The Mosta man suspected of having crucified 11 cats “loves” two of his own, his neighbours told Times of Malta.
“He cares deeply for those two cats of his. But then I also feel he is sometimes abusive towards them,” one Mosta resident said.
“I always thought he had a bizarre relationship with them.
“He keeps them very well, they’re healthy and well fed, but whenever they run out into the street he grabs them and shouts abuse at them.”
The local, who preferred not to be named, lives a stone’s throw away from Nicholas Grech, the 37-year-old Enemalta engineer suspected of gruesomely crucifying some 14 animals, including four dogs, which have made national headlines since 2011.
“I’ve often heard him calling his cats ‘sluts’,” she said.
Another resident said she once saw Mr Grech chase a street cat down the street with a broom.
“Once I was coming home and I noticed him walking up to a cat which was near his house. He chased it away with a broom and told his cat to go straight inside,” he said.
Mr Grech lives with his elderly mother in a small house in a peaceful cul-de-sac in Mosta.
He has no local hangouts and not many local friends, residents said. He does, however, have a history of anti-social behaviour, having harassed the family of a woman rumoured to have denied his romantic advances some 10 years ago.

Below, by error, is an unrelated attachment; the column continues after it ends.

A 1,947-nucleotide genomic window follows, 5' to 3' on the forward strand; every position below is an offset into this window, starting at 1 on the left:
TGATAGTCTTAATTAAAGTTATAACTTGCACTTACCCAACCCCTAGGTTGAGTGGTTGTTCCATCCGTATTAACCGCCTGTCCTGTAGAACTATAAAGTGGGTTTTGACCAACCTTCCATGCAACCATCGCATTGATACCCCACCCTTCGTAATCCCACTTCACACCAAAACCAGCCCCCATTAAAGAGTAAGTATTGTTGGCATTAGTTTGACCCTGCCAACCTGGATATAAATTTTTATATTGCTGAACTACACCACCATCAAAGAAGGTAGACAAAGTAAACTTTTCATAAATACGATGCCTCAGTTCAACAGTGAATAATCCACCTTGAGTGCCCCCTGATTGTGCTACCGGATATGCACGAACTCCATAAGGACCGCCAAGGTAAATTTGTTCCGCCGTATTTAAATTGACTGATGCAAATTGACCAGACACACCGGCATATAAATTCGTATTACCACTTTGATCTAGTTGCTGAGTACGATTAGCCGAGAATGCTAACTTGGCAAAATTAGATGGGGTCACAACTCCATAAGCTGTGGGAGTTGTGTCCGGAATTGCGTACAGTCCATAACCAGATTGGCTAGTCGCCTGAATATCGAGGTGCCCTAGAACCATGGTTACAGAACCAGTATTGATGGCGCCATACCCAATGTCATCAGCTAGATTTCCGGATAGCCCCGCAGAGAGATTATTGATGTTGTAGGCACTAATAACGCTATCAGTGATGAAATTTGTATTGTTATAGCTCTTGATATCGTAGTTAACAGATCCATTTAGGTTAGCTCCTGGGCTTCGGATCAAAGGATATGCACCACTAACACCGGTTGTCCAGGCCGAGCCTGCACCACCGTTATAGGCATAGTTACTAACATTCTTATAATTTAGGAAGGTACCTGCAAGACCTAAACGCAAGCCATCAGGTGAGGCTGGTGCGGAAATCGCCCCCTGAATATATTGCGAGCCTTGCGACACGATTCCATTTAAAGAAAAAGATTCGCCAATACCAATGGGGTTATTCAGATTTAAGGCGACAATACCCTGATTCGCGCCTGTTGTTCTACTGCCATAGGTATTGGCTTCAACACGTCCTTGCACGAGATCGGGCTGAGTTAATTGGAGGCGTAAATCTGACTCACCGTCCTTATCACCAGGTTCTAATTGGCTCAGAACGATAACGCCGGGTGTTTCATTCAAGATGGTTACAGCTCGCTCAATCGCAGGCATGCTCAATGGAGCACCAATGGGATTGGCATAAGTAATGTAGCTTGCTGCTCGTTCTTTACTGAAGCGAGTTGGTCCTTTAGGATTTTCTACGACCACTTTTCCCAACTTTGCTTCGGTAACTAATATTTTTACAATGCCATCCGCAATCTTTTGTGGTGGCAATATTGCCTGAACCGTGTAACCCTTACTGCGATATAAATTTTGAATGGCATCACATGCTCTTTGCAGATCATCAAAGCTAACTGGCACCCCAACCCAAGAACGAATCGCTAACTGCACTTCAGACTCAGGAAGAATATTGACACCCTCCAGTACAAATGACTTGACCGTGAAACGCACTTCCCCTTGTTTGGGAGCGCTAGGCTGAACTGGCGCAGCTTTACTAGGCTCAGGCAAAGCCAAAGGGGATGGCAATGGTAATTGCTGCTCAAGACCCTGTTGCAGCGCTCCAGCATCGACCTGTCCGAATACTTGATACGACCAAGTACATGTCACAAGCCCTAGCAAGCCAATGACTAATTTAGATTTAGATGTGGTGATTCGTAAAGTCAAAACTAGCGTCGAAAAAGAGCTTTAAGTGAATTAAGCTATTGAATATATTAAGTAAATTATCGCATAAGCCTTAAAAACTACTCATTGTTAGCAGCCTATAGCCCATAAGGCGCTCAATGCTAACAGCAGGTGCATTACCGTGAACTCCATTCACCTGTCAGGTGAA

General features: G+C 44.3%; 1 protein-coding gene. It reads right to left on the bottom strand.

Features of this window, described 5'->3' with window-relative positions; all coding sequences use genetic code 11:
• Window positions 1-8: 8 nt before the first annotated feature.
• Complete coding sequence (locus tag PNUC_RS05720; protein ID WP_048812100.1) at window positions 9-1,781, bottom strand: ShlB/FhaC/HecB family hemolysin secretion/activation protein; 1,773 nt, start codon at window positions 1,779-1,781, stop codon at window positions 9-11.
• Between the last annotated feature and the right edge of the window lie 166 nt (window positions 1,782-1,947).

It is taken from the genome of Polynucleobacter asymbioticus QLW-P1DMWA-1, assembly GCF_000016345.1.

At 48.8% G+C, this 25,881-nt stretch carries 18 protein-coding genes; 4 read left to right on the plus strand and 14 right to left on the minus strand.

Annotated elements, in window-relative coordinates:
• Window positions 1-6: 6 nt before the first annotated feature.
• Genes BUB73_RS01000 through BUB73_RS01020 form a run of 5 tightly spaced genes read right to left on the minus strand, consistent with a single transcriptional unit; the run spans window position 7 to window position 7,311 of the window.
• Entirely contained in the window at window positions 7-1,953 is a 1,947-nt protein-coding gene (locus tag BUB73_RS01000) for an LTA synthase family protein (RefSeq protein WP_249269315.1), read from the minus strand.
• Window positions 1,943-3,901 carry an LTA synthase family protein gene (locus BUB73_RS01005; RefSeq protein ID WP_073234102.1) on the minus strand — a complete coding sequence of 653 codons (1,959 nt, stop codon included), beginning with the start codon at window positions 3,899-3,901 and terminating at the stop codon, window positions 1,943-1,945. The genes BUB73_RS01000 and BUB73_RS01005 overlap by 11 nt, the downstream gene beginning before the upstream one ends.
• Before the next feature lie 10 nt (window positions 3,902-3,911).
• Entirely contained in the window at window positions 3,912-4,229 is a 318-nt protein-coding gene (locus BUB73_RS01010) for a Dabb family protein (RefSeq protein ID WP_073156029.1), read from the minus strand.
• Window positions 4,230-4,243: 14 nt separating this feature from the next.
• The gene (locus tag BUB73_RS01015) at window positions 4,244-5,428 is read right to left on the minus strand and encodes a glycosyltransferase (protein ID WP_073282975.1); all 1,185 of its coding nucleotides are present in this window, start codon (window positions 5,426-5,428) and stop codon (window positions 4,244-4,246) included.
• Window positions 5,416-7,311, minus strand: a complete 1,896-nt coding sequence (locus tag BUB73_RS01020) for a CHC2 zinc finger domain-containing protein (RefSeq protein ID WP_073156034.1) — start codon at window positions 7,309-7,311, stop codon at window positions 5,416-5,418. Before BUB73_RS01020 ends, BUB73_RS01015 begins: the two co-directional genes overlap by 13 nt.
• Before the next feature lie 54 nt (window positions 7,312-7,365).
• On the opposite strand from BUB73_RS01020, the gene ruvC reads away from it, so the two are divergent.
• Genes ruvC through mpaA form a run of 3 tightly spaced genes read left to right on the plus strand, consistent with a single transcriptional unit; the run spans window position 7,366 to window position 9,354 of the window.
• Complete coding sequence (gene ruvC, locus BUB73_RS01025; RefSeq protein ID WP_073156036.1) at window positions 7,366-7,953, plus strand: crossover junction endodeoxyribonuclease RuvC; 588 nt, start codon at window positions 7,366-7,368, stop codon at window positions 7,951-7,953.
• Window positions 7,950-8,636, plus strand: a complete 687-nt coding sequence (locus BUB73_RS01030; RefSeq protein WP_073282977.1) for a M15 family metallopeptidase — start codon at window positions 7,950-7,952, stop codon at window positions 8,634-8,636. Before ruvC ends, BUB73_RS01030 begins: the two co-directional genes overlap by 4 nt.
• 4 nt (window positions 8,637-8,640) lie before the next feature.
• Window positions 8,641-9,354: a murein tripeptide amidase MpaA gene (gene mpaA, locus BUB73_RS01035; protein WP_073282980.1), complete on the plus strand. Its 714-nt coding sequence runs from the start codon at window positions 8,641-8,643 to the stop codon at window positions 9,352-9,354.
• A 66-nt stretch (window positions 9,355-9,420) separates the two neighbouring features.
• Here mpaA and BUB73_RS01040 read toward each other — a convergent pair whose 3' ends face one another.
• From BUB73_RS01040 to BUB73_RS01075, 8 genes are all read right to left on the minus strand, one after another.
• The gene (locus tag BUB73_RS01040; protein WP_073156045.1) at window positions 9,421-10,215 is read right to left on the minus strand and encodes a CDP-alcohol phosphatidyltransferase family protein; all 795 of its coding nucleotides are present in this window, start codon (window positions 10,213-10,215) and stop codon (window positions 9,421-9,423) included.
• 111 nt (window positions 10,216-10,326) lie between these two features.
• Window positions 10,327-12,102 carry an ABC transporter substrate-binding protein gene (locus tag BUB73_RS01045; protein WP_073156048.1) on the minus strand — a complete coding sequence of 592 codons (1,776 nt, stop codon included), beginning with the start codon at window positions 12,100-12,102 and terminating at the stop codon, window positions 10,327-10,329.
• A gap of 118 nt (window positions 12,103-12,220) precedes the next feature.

Neighbours said the woman, a teacher from Salina, had rejected Mr Grech after friends had played a trick on him, telling the man that she was attracted to him.
When he found out, an enraged Mr Grech painted public hate messages against the woman on a wall close to her home.
He was later accused of vandalising public property and harassment but was discharged after doctors testified that he suffered from frequent delusions and mental instability.
News of his possible involvement came as no surprise to the residents who knew him.
One local described him as “solitary and terrifying”.
“I don’t talk to him. I don’t even look at him. He’s intimidating. He’s a big man with a chilling stare that stays with you,” she said.
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